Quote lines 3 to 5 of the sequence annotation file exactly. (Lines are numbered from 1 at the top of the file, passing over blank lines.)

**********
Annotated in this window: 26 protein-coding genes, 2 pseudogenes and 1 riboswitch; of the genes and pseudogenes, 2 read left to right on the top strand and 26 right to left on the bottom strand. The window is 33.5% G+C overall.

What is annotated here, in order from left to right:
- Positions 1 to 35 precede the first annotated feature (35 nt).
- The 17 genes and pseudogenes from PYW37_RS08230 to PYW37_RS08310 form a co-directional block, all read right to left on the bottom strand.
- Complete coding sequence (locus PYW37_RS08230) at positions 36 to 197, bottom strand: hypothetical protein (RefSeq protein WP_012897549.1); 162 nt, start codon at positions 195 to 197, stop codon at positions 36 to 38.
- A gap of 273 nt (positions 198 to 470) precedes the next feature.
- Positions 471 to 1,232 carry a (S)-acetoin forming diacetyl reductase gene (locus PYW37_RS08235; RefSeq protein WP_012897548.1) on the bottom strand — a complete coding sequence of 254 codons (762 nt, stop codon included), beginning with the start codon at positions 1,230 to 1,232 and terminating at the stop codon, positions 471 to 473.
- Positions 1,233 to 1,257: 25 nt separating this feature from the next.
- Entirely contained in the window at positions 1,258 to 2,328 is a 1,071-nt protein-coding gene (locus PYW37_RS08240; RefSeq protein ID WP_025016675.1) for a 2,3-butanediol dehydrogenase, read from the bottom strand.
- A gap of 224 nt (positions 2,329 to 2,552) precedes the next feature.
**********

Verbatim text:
- Positions 1 to 35 precede the first annotated feature (35 nt).
- The 17 genes and pseudogenes from PYW37_RS08230 to PYW37_RS08310 form a co-directional block, all read right to left on the bottom strand.
- Complete coding sequence (locus PYW37_RS08230) at positions 36 to 197, bottom strand: hypothetical protein (RefSeq protein WP_012897549.1); 162 nt, start codon at positions 195 to 197, stop codon at positions 36 to 38.